Findings

The findings supported the hypothesized relationships, demonstrating that emotional exhaustion acts as a mediator between workplace incivility and employee job outcomes (job stress, employee job satisfaction, and employee intention to leave).

Practical implications

The findings of this research study will assist organizations and practitioners in comprehending the implications of workplace incivility and emotional exhaustion, as well as how they positively impact job-related outcomes (employee job stress, turnover intention), and negatively on job satisfaction.

Originality/value

This study adds to existing knowledge on COR theory by suggesting workplace incivility as a stressor and also testing emotional exhaustion as a defense mechanism for determining the effect of workplace incivility on employee job outcomes.

Details

Journal of Organizational Effectiveness: People and Performance, vol. ahead-of-print no. ahead-of-print
Type: Research Article
ISSN: 2051-6614

Keywords

Article
Publication date: 25 October 2022

Nazia Rafiq, Ambreen Sarwar and Maria Rasheed

The fear of COVID-19, being an emerging research variable and a parcel of the ongoing pandemic, has not yet been fully studied with respect to leadership and employee…

Abstract

Purpose

The fear of COVID-19, being an emerging research variable and a parcel of the ongoing pandemic, has not yet been fully studied with respect to leadership and employee family life. Based on the conservation of resources theory, the current study aims to investigate the relationship between despotic leadership and work-family conflict under the context of fear prevailing due to COVID-19. The paper also highlights the mediating role of emotional exhaustion between the two variables.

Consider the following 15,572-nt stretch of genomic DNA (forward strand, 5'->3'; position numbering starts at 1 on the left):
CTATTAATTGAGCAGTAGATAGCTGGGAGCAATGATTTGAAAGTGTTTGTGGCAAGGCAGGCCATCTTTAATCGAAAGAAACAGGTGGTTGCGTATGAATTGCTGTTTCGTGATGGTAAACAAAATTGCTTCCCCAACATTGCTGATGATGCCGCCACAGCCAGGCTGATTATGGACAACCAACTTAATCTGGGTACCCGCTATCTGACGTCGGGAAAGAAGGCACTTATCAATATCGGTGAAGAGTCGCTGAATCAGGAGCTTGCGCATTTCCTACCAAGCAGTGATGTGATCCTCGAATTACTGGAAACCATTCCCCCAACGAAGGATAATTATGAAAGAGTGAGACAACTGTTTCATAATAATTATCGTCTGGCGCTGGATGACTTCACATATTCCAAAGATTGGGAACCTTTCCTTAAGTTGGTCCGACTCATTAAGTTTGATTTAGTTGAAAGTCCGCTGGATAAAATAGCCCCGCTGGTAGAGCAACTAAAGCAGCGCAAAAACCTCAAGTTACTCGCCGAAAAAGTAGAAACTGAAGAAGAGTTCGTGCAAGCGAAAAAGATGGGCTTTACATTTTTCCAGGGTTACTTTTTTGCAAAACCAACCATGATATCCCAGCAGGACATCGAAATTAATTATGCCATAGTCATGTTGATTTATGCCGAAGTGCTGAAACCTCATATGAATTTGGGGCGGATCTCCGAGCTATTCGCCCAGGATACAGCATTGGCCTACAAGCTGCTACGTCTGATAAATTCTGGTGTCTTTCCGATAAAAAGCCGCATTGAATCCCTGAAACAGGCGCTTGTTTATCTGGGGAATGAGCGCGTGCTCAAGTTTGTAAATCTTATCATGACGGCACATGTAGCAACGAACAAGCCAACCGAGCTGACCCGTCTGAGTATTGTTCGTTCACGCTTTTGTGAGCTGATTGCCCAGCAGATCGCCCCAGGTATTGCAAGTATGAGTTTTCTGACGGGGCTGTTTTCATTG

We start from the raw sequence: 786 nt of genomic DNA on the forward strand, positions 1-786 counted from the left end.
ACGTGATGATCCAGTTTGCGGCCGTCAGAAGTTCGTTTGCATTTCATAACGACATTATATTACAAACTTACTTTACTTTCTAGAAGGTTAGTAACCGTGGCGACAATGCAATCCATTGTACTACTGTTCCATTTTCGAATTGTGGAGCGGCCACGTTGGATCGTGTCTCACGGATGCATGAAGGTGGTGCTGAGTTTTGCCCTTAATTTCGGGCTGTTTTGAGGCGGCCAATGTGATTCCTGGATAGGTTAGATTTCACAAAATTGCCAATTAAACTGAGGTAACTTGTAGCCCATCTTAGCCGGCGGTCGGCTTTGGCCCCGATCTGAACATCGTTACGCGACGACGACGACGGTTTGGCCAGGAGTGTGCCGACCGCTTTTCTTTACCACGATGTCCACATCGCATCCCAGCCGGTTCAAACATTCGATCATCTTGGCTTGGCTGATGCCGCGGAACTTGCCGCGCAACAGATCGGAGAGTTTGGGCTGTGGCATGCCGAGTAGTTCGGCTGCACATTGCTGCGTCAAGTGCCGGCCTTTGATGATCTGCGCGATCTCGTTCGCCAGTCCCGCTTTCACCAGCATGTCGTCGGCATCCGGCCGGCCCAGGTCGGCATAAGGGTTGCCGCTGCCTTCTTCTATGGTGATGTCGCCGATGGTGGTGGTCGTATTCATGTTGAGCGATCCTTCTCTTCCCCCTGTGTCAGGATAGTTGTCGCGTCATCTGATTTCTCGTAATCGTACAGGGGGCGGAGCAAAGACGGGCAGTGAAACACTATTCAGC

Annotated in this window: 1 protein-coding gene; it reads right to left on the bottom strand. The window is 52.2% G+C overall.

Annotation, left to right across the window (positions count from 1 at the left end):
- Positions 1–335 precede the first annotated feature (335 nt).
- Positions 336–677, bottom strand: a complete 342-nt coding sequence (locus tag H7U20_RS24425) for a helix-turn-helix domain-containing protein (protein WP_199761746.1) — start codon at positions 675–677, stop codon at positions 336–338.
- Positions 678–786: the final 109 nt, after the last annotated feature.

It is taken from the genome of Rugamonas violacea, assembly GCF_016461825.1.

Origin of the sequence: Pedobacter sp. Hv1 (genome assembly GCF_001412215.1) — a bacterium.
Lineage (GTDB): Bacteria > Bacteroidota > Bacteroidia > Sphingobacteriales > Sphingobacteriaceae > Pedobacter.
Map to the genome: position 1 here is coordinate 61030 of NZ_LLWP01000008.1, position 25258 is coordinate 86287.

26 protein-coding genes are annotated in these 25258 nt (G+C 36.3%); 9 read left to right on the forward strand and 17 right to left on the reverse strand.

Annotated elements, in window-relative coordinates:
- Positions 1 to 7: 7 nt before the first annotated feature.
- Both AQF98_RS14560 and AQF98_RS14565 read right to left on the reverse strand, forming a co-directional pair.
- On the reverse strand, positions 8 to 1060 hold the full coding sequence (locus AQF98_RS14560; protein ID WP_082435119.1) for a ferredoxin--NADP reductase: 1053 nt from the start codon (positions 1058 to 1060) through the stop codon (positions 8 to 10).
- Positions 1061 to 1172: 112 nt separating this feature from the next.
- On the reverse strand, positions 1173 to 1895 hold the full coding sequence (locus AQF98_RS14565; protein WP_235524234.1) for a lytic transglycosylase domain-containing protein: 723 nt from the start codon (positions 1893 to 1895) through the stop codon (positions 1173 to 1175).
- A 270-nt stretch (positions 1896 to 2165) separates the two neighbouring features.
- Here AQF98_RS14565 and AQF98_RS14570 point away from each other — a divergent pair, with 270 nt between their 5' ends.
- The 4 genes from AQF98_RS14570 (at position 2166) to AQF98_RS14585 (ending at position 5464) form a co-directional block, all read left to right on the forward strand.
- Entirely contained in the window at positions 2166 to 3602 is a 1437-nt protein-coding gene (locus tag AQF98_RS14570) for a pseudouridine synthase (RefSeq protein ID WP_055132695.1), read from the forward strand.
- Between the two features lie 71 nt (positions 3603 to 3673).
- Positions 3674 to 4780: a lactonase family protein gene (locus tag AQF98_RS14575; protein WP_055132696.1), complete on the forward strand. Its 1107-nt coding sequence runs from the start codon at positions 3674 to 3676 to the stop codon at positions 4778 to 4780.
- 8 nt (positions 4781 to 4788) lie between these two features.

Design/methodology/approach

Data were collected in two waves by using a time-lagged design from 225 nurses from hospitals in the Central Punjab region in Pakistan. Analysis was done through process macro in SPSS.

Findings

Results showed that despotic leadership is positively related to work-family conflict directly and through emotional exhaustion indirectly. Furthermore, the moderation of fear of COVID-19 has also been noted such that its increase strengthened the direct as well as the indirect relationship between despotic leadership and work-family conflict.

Originality/value

During the days of COVID-19, the pandemic posed a strong threat to employees' family lives, especially in the presence of despotic leaders at the workplace. Amidst the widespread fear and harmful effects of COVID-19 on economies and organizations, this study provides novel implications for policymakers, researchers and practitioners for mitigating the impact of despotic leadership on employees' family lives.